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Who is liable in truck accidents?

Trucking regulations to help you determine liability in your accident lawsuit

Unlike car accidents, where it can be easy to determine liability, truck crashes have many more players involved, which can make it difficult to determine liability. As odd as it may seem, the truck driver and/or the car driver may not be the only ones at fault.

Because of the complexities of truck crashes, it is important to work with a lawyer who has extensive experience with accidents involving the trucking industry. If you have been involved in a crash with a semi-truck, call (844) 283-0656 to speak with one of our truck accident attorneys today.

Causes for Truck Crashes

The trucking industry regulations –Federal Motor Carrier Safety Regulations (FMCSRs) – examine several possible reasons for a truck crash and who could be held liable for the accident. Some causes of accidents are outlined below – your lawyer should be able to break down these FMCSR regulations and easily explain them to a jury.

Accidents caused by hazardous conditions or extreme weather

Truck drivers must use “extreme caution” when operating a commercial motor vehicle in hazardous conditions, such as those caused by:

  • Snow
  • Ice
  • Sleet
  • Fog
  • Mist
  • Rain
  • Dust
  • Smoke
  • Other conditions that adversely affect visibility or traction

When such conditions exist, the driver is required to reduce his or her speed, and even stop driving all together when conditions become “sufficiently dangerous.” Federal regulations governing driving in adverse weather conditions set the standard of care for a commercial driver. A driver who is involved in an accident during inclement weather is held to the standard of extreme care because of the regulations governing driving in adverse weather conditions.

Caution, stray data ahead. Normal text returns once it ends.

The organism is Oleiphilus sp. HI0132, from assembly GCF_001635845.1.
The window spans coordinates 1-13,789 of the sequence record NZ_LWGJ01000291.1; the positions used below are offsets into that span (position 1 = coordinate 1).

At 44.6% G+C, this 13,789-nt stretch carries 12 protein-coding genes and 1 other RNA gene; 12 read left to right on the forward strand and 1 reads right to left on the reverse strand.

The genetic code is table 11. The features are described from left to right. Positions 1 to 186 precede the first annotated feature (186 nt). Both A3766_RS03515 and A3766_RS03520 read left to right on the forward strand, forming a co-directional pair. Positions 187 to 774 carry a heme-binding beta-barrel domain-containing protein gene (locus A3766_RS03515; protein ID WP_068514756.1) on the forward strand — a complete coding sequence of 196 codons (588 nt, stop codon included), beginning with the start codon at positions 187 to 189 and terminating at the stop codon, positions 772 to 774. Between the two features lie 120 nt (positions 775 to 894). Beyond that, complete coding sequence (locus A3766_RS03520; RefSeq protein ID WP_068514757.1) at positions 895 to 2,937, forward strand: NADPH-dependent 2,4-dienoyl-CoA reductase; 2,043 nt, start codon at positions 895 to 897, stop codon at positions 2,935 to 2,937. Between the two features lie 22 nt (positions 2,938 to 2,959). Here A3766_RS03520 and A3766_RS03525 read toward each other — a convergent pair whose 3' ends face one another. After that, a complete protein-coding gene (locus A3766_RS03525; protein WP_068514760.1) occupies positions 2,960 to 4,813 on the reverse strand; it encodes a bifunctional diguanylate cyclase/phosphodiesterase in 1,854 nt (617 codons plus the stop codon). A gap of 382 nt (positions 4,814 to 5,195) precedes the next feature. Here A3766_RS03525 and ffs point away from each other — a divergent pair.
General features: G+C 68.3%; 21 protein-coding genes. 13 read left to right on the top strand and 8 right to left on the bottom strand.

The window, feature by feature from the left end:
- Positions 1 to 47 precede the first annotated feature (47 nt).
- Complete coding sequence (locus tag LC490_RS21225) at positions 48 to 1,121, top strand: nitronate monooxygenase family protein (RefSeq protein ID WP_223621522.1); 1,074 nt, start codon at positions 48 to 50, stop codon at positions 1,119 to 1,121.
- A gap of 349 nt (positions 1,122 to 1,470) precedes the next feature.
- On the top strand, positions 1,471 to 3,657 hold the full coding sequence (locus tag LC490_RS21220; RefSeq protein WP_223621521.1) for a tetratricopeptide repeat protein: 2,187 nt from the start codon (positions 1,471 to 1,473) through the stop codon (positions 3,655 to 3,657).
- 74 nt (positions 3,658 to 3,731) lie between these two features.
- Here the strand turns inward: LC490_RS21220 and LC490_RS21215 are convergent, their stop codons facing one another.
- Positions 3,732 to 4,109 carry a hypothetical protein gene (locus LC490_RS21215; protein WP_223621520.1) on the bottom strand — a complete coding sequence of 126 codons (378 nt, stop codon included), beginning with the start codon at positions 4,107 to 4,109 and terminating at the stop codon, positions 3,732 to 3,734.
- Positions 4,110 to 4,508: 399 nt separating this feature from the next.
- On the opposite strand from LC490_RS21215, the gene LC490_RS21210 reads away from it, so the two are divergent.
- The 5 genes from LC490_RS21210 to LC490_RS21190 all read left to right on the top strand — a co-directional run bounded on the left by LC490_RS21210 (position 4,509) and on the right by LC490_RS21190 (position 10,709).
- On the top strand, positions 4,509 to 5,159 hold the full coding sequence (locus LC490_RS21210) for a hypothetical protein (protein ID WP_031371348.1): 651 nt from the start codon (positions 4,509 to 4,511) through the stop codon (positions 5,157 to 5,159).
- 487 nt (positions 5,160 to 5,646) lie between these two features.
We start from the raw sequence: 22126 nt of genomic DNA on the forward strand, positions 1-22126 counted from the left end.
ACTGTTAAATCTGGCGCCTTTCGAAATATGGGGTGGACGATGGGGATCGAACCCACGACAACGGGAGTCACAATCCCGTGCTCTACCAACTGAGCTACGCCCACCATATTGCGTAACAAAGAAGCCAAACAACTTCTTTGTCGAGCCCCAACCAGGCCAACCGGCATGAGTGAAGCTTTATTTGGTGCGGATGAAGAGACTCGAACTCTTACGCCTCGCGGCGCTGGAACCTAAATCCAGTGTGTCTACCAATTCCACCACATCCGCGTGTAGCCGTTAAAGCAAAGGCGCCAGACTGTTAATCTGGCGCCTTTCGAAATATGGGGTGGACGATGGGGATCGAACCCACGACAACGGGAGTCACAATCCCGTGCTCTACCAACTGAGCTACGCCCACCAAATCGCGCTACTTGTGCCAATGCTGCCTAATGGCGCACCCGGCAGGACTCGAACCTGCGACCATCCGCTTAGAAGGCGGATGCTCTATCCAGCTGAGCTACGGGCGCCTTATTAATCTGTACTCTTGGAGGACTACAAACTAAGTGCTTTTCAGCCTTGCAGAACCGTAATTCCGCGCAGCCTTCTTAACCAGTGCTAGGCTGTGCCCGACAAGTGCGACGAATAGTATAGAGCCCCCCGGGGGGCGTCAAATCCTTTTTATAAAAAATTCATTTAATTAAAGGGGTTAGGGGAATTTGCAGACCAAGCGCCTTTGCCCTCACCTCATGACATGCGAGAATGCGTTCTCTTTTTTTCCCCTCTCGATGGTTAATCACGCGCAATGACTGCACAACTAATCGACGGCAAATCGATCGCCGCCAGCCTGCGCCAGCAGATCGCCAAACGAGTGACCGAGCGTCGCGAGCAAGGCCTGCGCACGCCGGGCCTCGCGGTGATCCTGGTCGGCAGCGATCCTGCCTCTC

Truck crashes caused by driver fatigue or lack of breaks

No truck driver shall operate a commercial motor vehicle, and a motor carrier shall not require or permit a driver to operate a commercial motor vehicle, while the driver’s ability or alertness is so impaired, or so likely to become impaired, through fatigue, illness, or any other cause, as to make it unsafe for him/her to begin or continue to operate the commercial motor vehicle.

However, in a case of grave emergency where the hazard to occupants of the semi-truck or other users of the highway would be increased by compliance with this section, the driver may continue to operate the big rig to the nearest place at which that hazard is removed.

The FMCSRs also outline break provisions for truck drivers carrying property. These drivers cannot:

  • Drive more than 11 cumulative hours following 10 consecutive hours off-duty.
  • Operate a commercial vehicle for any period after having been on duty 14 hours following 10 consecutive hours off-duty.
  • Drive a semi-truck or other commercial vehicle after having been on duty 60 hours in any 7 consecutive days if the employing motor carrier does not operate commercial motor vehicles every day of the week.
  • Continue to drive trucks after having been on duty 70 hours in any 8 consecutive days if the employing motor carrier operates commercial vehicles every day.